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ECONOMIC TRUCKING TRENDS: Tonnage dips but signs emerge of improving market – Truck News

It was a tough month for for-hire truck tonnage in March, with tonnage sliding 2%. However, industry watchers continue to see signs of improvement on the near-term horizon for truckers.

ACT Research indicated a freight rebound could be as little as two months away. Let’s dive into the latest reports.

truck tonnage chart

Truck tonnage slides

U.S. for-hire truck tonnage dropped 2% in March, indicating continued softness in freight demand, according to the American Trucking Associations (ATA).

“Tonnage in March suggests that truck freight volumes remain lackluster, and it is clear the truck freight recession continued through the first quarter,” said ATA chief economist Bob Costello. “In the first three months of 2024, ATA’s tonnage index contracted 0.8% from the previous quarter and declined 2.4% from a year earlier, highlighting ongoing challenges the industry is navigating.”

Compared to last March, tonnage was off 1%. That’s 13 straight year-over-year declines, but the smallest over that period.

ACT seeing signs of improvements

However, ACT Research, in its latest Freight Forecast: U.S. Rate and Volume Outlook report, says there’s reason for optimism. The industry forecaster says an upturn in goods spending, a turning inventory cycle, and rising industrial production all point to greater freight demand within the next two months.

“We’re frequently asked who’s buying all these trucks with spot rates at sharp operating loss levels and carrier margins under severe pressure. In our view, private fleets who operate vehicles on longer trade cycles are likely planning for the 2027 emissions regulations, which may drive record demand for new commercial vehicles in the next few years,” said Tim Denoyer, ACT Research’s vice-president and senior analyst.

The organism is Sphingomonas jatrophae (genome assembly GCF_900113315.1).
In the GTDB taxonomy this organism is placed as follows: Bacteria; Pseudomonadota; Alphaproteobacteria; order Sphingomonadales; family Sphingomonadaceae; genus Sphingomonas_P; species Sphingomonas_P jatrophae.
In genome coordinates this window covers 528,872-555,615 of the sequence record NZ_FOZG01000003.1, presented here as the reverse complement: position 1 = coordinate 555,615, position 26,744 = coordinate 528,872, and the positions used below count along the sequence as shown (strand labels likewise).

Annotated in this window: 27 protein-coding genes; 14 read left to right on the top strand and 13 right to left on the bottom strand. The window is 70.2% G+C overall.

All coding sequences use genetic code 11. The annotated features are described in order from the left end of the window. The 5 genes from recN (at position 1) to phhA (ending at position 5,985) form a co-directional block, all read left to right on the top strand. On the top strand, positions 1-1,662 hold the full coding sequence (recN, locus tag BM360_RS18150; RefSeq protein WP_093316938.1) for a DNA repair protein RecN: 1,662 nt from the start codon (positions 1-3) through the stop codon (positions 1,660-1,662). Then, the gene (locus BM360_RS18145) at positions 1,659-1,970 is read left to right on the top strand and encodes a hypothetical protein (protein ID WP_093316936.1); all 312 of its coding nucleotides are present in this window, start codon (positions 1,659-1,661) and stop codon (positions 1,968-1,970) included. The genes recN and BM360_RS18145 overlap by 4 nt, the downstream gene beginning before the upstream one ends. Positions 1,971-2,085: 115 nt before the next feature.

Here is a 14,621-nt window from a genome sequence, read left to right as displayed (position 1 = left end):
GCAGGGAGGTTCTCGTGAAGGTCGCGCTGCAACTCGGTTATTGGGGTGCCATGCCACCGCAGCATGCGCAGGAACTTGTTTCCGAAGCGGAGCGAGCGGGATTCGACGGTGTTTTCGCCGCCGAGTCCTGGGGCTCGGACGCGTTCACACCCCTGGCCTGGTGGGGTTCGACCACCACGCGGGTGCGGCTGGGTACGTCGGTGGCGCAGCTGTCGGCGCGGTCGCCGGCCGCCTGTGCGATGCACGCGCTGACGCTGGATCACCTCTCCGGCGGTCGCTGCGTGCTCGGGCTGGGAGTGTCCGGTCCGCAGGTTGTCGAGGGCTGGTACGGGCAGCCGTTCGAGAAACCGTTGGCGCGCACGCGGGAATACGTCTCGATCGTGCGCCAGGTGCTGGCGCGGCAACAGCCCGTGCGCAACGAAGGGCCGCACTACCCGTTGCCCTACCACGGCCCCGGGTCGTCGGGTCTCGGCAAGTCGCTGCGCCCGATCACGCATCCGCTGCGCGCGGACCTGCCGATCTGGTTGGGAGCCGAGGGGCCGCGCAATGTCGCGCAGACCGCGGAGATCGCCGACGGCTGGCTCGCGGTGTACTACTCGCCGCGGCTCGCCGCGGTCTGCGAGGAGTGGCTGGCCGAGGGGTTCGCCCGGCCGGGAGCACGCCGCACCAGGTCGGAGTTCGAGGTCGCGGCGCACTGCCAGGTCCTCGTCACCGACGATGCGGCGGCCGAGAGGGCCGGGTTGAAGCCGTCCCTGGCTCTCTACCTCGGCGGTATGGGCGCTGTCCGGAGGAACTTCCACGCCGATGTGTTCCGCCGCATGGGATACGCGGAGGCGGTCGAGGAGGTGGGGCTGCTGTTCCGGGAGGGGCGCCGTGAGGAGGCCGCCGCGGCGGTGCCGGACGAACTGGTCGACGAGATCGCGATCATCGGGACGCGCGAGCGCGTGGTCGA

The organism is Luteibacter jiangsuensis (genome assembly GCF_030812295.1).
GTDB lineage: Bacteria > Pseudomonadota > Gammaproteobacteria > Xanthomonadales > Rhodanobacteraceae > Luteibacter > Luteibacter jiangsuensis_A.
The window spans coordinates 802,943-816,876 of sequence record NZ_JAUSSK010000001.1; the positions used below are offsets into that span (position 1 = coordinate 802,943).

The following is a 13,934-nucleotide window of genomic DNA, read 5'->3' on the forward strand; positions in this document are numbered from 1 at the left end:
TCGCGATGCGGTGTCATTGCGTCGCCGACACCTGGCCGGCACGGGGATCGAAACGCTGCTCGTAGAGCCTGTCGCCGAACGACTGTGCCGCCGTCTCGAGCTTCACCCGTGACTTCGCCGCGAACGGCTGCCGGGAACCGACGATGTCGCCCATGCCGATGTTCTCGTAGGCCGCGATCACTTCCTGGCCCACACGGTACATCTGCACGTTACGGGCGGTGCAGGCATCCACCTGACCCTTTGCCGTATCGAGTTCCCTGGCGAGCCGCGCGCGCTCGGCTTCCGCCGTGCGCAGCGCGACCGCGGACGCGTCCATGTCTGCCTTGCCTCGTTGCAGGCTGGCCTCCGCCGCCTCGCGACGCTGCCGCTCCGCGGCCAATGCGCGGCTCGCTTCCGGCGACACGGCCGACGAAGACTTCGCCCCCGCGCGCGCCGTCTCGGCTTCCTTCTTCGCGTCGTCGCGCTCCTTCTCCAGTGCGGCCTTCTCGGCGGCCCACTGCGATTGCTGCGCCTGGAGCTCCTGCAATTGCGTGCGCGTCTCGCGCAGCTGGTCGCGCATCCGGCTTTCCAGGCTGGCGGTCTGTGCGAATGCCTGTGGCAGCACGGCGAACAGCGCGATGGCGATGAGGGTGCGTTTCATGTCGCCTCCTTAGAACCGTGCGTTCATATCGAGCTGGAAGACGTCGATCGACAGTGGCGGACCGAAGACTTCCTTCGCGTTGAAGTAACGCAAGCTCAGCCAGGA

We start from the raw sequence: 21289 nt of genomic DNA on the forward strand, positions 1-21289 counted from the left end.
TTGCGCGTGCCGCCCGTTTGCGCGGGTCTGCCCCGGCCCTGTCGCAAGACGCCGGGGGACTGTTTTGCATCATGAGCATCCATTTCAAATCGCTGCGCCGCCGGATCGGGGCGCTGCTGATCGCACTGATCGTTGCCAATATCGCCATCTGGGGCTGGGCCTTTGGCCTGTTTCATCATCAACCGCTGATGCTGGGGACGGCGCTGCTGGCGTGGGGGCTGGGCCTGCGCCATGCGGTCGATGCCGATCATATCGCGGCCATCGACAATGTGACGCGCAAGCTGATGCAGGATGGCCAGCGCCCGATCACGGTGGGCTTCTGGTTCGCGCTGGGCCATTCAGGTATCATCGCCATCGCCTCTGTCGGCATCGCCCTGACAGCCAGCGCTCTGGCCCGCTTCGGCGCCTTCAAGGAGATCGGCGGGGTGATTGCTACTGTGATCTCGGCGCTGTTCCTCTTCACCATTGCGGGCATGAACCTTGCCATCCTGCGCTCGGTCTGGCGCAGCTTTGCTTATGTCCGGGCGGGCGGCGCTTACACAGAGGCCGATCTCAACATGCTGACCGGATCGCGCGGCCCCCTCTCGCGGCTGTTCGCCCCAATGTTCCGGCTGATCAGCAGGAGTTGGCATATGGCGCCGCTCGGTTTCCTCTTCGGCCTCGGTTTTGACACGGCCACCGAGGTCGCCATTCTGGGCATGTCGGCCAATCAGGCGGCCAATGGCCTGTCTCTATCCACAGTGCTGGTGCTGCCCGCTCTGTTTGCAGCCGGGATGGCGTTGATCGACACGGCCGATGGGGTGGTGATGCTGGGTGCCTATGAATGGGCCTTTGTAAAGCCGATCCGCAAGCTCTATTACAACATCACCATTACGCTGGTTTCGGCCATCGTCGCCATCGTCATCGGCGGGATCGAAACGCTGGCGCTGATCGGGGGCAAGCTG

“For the past year, cost economics have taken a back seat to supply chain resilience and planning for upcoming climate rules, as we see it, supporting new truck demand and pressuring freight rates. But this is changing in 2024 as order intake has softened and private fleets join for-hire fleets in reconsidering costly capacity additions. We think a lower Class 8 tractor supply dynamic will be very helpful in bringing freight back to the for-hire market.”

ACT feels weakening truck sales combined with a growing economy will help “shake the truckload market out of the doldrums.”

Big Box Retail Index chart

Retailer restocking efforts boosting freight

Meanwhile, Motive put out its monthly economic report for March, which suggested the trucking market is improving. Its Big Box Retail Index saw a 6.9% jump in truck visits to retail warehouses. Visits to home improvement retailer warehouses led the way.

Motive predicts that heading into Q3, consumer demand and improvement in rates will create a more carrier-friendly environment by the second half of 2024. Motive anticipates higher carrier rates and consumer demand keeping its current pace in the second half of 2024, leading to fewer carrier exits in addition to the previously mentioned gains in net-new registrations.

Spot market rates chart

Spot market rates flat